Sudan crisis: Ex-President Omar al-Bashir moved to prison

Sudan’s former President Omar al-Bashir has been moved to Kobar maximum security prison, days after he was deposed in a military coup.

Reports say the ex-leader has until now been detained at the presidential residence under heavy guard.

He is reportedly being held in solitary confinement and is surrounded by tight security.

Months of protests in Sudan led to the ousting and arrest of the long-time ruler on Thursday.

Uganda’s Minister for Foreign Affairs Henry Oryem Okello told Reuters the country would consider offering the deposed leader asylum if he applied, despite an arrest warrant issued by the International Criminal Court.

As an ICC member, Uganda would have to hand over Mr Bashir if he arrived in the country. The ICC has not yet commented.

Until now, Mr Bashir’s whereabouts since his removal were unknown. The coup leader at the time, Awad Ibn Auf, said Mr Bashir was being detained in a “safe place”. He himself stood down soon afterwards.

Lt Gen Abdel Fattah Abdelrahman Burhan was then named as head of the transitional military council, to become Sudan’s third leader in as many days.

Demonstrators have vowed to stay on the streets until there is an immediate move to civilian rule.

Protesters show calm conviction

A sea of doctors, shouting with such anger and passion that their voices crack. Thousands are still protesting outside the military institutions that for 30 years sustained the brutal regime of President Bashir.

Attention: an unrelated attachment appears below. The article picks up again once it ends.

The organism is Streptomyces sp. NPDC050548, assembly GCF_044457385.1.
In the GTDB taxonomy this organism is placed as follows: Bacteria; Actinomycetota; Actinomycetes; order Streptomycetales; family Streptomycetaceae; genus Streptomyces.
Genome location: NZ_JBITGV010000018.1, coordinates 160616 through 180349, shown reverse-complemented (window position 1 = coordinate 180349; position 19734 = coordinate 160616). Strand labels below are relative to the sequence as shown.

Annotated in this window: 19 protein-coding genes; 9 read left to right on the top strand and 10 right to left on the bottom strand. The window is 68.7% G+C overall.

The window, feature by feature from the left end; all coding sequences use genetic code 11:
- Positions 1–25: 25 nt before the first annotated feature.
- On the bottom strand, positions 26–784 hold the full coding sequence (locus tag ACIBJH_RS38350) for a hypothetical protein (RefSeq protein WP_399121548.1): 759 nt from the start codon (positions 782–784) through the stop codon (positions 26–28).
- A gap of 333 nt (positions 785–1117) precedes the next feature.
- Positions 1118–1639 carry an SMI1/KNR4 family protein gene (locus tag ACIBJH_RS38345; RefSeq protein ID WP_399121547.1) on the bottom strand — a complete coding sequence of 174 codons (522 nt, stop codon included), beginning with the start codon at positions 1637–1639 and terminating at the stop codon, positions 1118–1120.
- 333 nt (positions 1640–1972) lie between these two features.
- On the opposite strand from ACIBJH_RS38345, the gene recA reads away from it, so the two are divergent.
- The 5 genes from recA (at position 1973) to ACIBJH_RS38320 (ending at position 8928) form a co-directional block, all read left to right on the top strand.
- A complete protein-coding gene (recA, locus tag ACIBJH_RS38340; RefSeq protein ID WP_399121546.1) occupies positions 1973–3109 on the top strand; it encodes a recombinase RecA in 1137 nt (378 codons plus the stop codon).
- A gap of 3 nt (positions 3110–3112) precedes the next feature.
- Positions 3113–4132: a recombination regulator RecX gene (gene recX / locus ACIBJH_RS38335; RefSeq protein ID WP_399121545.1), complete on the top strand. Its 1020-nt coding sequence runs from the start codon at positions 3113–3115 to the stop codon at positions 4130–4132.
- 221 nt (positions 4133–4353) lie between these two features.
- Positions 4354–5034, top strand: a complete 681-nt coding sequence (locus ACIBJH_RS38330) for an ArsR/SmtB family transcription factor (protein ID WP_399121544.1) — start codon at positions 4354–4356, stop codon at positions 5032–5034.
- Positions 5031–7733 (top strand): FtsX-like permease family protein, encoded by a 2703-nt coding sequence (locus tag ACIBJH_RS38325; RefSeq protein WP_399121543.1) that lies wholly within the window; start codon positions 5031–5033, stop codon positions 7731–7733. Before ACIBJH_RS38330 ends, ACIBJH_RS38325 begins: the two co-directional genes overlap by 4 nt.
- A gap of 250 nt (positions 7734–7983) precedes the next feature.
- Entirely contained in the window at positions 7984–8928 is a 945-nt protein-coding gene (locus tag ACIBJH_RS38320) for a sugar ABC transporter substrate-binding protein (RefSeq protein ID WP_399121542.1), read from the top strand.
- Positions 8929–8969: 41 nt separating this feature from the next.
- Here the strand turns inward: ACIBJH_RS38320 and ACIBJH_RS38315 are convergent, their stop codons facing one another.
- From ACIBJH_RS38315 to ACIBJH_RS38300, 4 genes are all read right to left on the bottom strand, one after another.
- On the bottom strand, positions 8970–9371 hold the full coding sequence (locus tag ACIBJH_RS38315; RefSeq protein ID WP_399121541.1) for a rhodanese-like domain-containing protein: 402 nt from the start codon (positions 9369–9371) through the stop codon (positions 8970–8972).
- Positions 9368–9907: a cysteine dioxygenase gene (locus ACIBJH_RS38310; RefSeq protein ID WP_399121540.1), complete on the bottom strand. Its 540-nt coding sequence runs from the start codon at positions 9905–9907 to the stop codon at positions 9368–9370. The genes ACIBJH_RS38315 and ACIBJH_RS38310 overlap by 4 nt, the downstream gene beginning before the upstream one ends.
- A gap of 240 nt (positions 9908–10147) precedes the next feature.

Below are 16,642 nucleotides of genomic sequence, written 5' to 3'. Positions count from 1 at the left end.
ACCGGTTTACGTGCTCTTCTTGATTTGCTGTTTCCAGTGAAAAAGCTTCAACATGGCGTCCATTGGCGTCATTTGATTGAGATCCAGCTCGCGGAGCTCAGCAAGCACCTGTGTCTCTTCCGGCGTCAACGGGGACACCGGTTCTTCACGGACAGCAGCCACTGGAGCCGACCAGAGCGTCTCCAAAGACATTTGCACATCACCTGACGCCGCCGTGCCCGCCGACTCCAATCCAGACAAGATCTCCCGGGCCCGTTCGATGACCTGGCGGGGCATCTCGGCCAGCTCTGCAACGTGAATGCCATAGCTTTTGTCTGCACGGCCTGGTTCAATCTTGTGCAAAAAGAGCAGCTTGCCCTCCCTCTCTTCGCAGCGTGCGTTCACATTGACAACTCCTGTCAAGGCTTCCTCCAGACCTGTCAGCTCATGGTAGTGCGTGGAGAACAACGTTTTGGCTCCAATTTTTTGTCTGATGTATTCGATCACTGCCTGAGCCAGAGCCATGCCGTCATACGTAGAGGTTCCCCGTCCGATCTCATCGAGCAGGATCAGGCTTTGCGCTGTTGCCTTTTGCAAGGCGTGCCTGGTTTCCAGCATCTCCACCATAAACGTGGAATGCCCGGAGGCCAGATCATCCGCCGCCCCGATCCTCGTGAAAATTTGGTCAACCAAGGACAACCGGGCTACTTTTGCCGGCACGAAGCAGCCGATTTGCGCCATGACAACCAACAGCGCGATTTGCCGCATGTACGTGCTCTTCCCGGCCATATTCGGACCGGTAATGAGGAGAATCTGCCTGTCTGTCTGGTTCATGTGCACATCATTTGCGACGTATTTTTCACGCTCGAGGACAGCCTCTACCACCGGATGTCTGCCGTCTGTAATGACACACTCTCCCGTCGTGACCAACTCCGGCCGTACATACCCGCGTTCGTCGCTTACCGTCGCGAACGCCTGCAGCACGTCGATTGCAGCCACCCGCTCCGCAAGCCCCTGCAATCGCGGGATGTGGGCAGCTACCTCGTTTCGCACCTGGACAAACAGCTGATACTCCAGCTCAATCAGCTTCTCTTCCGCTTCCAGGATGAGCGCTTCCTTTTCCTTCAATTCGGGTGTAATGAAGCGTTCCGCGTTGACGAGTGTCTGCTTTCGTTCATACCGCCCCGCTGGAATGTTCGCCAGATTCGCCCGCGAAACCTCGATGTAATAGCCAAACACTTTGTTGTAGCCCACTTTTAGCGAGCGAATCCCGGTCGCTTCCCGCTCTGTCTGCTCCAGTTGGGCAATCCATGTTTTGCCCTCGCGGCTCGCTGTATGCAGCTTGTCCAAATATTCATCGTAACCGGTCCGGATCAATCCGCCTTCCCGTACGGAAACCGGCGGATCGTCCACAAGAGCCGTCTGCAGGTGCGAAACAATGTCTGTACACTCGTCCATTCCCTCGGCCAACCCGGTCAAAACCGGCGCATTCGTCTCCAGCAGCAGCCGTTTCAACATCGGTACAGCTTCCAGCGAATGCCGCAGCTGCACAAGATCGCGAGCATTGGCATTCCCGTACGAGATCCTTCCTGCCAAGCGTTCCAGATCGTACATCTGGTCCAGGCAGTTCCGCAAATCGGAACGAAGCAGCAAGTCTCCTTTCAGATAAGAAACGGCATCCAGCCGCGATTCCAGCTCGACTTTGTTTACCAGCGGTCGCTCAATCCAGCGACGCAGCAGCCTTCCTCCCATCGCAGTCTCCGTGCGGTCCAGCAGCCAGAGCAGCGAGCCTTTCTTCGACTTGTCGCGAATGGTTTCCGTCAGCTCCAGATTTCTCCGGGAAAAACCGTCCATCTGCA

Now, the military council that deposed him is struggling to maintain an increasingly fragile grip on power, while the man who once led the country sits in prison.

Today it has emerged he is in solitary confinement, locked in the very place where so many of his victims were held, tortured and killed.

Ordinary people have managed to bring an entrenched and violent regime to its knees. They have done it not through force of arms, but through calm conviction, passion and a dedication to their cause that you can see in their eyes.

What are conditions like in the prison?

Kober prison, situated on the east bank of the Blue Nile, was built during Britain’s near 60-year colonial rule of Sudan.

The building, built with bricks and surrounded by towering concrete walls, has the capacity to hold hundreds of prisoners. Space in its tiny cells, however, is said to be scarce.

Many of the protesters and opposition leaders who took to the streets demanding Mr Bashir’s resignation have been detained on its special wing for political prisoners.

Sudan’s feared National Intelligence and Security Service runs this wing, not the police.


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